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Dick’s Ditches Guns in 440 More Stores, E-Comm Up 15% in Q4

A profitable 2019 lead to earnings and sales beats for Dick’s Sporting Goods, but looming supply chain issues related to the coronavirus (COVID-19) have dropped the low end of the retailer’s projections for next year.

In a Nutshell: Continuing down the path it set out last year, Dick’s will be removing the “Hunt” category from 440 additional stores in 2020 so that firearms will not be available to purchase in the majority of its 850 stores by the end of the year.

The retailer also warned that the coronavirus outbreak has the potential to cause supply chain disruption and limit results in the second quarter of fiscal 2020. Due to this possible impact, Dick’s said it has adjusted the low end of its outlook to reflect caution regarding the effect the virus may have on sales and inventory.

After Dick’s saw 6 percent growth in Q3 same-store sales due to continued work integrating omnichannel services like BOPIS into its business, company president Lauren R. Hobart remained positive about achieving growth over the next year.

“We remain focused on driving positive results through an improved service and selling culture, while continuing to improve our omnichannel experience through faster and more reliable delivery as well as improved functionality and performance of our website,” Hobart said in a statement.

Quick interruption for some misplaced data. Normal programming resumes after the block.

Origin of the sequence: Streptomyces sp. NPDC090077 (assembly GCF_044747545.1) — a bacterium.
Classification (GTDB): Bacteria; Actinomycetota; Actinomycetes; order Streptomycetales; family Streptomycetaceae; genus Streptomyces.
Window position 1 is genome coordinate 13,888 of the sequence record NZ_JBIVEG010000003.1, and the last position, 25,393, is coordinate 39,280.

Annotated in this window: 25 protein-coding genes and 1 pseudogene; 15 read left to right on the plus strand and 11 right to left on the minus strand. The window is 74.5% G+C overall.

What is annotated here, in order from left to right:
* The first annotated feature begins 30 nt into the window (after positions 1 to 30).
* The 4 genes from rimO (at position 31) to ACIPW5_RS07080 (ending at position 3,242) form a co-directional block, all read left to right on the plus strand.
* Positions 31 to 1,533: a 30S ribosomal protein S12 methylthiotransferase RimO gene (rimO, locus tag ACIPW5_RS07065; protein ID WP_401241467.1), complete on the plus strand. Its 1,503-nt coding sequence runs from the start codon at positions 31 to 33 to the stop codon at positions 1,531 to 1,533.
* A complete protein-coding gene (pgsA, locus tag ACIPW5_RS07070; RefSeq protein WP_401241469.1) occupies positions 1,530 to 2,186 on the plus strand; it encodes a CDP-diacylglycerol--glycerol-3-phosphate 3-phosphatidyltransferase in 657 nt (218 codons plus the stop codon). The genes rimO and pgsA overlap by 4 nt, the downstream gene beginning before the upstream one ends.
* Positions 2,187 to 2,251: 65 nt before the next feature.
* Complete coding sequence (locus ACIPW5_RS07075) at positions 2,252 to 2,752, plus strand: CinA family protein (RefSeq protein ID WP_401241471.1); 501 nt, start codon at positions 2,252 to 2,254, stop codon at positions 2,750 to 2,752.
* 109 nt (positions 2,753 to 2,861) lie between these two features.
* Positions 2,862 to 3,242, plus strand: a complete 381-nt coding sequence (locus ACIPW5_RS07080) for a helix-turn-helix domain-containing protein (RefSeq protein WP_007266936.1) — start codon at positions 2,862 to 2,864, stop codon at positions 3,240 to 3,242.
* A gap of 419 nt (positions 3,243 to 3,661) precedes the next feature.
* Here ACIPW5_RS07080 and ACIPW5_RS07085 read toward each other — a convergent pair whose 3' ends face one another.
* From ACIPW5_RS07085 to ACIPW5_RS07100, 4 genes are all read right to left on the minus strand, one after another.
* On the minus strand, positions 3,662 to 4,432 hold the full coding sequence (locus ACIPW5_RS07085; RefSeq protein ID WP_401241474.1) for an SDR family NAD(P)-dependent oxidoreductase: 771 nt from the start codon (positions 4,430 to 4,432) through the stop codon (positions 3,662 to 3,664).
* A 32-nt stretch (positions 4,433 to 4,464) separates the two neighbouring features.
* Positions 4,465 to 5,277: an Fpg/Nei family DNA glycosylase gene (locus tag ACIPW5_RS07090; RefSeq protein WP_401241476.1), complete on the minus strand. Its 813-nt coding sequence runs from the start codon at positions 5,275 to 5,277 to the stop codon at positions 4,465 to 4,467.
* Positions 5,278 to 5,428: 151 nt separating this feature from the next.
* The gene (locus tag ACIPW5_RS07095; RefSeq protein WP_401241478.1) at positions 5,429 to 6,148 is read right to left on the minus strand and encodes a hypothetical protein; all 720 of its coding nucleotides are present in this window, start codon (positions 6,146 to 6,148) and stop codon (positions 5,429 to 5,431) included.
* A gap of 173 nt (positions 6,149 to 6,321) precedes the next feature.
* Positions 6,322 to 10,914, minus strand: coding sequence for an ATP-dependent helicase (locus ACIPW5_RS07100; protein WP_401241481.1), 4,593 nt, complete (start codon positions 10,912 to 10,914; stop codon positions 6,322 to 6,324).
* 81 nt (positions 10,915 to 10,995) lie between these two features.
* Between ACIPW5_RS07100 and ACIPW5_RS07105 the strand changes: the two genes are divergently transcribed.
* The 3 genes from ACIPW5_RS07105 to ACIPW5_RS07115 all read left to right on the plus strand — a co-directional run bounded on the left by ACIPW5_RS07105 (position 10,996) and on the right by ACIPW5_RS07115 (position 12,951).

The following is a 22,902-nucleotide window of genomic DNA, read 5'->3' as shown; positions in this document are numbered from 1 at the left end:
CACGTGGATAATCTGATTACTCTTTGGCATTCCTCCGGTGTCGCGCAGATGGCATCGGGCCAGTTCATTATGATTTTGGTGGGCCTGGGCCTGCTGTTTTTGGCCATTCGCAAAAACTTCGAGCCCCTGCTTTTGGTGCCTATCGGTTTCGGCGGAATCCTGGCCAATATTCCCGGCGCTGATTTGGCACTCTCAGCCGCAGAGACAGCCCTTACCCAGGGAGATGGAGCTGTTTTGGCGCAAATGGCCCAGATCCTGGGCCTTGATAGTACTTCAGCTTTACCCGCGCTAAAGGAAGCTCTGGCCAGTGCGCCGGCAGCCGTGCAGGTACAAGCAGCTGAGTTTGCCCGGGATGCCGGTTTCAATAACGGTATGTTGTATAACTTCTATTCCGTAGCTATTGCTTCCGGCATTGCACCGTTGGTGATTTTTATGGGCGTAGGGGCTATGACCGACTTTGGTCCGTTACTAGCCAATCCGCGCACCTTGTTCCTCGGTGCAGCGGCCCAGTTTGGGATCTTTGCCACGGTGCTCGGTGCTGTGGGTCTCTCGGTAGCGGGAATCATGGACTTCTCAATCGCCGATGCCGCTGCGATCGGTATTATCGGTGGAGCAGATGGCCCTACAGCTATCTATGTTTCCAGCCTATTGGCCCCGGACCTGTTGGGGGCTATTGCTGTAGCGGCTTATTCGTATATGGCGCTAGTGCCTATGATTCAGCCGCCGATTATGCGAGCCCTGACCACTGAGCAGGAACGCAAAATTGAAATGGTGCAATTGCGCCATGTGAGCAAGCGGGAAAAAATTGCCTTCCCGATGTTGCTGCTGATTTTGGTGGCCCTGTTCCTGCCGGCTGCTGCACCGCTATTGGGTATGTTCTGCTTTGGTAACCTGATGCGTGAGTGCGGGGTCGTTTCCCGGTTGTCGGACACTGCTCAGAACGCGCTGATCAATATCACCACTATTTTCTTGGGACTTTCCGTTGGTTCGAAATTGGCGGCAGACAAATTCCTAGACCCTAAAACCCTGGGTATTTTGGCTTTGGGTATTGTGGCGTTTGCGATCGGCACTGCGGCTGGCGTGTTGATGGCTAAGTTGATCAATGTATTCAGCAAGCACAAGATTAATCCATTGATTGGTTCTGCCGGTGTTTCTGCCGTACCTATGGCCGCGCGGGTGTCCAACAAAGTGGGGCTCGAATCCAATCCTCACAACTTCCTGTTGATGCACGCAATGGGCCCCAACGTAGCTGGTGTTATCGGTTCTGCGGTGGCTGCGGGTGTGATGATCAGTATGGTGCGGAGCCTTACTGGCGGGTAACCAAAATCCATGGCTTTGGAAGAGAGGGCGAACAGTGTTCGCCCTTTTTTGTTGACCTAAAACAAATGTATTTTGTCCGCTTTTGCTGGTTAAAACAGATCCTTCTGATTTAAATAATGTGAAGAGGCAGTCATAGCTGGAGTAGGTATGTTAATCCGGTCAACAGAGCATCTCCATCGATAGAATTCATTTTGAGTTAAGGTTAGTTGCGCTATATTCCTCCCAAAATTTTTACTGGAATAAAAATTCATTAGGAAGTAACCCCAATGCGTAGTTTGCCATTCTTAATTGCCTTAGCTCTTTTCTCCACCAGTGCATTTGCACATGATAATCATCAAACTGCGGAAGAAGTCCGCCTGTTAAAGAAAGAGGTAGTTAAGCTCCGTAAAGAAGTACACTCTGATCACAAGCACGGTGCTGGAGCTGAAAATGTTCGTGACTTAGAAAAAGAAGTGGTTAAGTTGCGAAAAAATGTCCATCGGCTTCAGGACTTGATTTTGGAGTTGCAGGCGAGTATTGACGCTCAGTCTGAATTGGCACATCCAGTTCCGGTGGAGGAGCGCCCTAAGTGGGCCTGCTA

Sales: In Q4, Dick’s generated sales of $2.61 billion, an increase of 4.7 percent and above the $2.57 billion projected by Wall Street analysts. This result came on top of a 5.3 percent increase in consolidated same-store sales, compared to a decrease of 2.2 percent in 2018.

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“We are very pleased with our strong fourth-quarter results,” Dick’s Sporting Goods CEO Edward R. Stack said. “Despite the compressed holiday selling season and the challenging conditions we faced with unseasonably warm weather, we delivered a 5.3 percent comp sales increase, supported by increases in both average ticket and transactions, as well as growth across each of our three primary categories of hardlines, apparel and footwear.”

E-commerce sales continue to grow for the sporting goods retailer, up 15 percent in the fourth quarter and penetrating approximately 25 percent of Dick’s net sales—growing 2 percent over the comparable period.

For the full year, Dick’s recorded net sales of $8.75 billion, growing by 3.7 percent over the comparable period and beating the average Wall Street estimate of $8.7 billion. Same-store sales rose by 3.7 percent during the year, above Dick’s initial guidance of a 2.5 percent to 3 percent increase and the strongest comp gain since 2012, according to Stack.

Dick’s expects same-store sales to be flat to up around 2 percent in fiscal 2020, a reflection of its caution regarding coronavirus impacts.

Earnings: In Q4, Dick’s earned $113.3 million in non-GAAP net income for earnings per share (EPS) of $1.32 compared to Wall Street estimates of $1.22.

Dick’s recorded non-GAAP earnings of $3.69 in fiscal 2019, up 14 percent over the EPS achieved in 2018 and above the $3.60 estimated by Wall Street analysts. The company expects to earn approximately $3.60 to $4.00 per diluted share in fiscal 2020.

CEO’s Take: Stack said Dick’s would be working to reimagine the customer experience within its stores in order to help differentiate the business as retail faces yet another headwind.

“As we enter 2020, we remain enthusiastic about our business and have been pleased with our start to the year,” Stack said. “We are excited to continue to focus on and enhance our 2019 strategies, which include optimizing our inventory and floor space, delivering differentiated merchandising and driving athlete engagement across all channels.

“Our outlook balances this enthusiasm with a degree of caution over the coronavirus and how it may impact our business,” he added.